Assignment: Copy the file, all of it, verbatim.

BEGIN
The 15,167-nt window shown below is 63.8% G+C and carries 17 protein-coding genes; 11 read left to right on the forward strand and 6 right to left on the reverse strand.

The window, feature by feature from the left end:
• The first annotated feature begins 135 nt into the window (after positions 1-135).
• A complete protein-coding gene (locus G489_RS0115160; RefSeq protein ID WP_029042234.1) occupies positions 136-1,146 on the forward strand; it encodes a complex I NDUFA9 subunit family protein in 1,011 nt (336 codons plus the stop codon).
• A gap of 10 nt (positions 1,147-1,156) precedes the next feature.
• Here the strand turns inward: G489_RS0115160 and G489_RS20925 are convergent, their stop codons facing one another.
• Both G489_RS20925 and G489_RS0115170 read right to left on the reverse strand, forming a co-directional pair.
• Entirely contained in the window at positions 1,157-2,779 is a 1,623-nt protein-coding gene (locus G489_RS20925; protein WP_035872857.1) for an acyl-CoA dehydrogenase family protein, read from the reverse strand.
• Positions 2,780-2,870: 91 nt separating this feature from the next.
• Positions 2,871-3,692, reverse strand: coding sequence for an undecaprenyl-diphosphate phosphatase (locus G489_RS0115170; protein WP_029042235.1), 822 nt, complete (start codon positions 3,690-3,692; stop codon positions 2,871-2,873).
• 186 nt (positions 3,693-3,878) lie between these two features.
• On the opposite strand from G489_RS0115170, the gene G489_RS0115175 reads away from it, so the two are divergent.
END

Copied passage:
The 15,167-nt window shown below is 63.8% G+C and carries 17 protein-coding genes; 11 read left to right on the forward strand and 6 right to left on the reverse strand.

The window, feature by feature from the left end:
• The first annotated feature begins 135 nt into the window (after positions 1-135).
• A complete protein-coding gene (locus G489_RS0115160; RefSeq protein ID WP_029042234.1) occupies positions 136-1,146 on the forward strand; it encodes a complex I NDUFA9 subunit family protein in 1,011 nt (336 codons plus the stop codon).
• A gap of 10 nt (positions 1,147-1,156) precedes the next feature.
• Here the strand turns inward: G489_RS0115160 and G489_RS20925 are convergent, their stop codons facing one another.
• Both G489_RS20925 and G489_RS0115170 read right to left on the reverse strand, forming a co-directional pair.
• Entirely contained in the window at positions 1,157-2,779 is a 1,623-nt protein-coding gene (locus G489_RS20925; protein WP_035872857.1) for an acyl-CoA dehydrogenase family protein, read from the reverse strand.
• Positions 2,780-2,870: 91 nt separating this feature from the next.
• Positions 2,871-3,692, reverse strand: coding sequence for an undecaprenyl-diphosphate phosphatase (locus G489_RS0115170; protein WP_029042235.1), 822 nt, complete (start codon positions 3,690-3,692; stop codon positions 2,871-2,873).
• 186 nt (positions 3,693-3,878) lie between these two features.
• On the opposite strand from G489_RS0115170, the gene G489_RS0115175 reads away from it, so the two are divergent.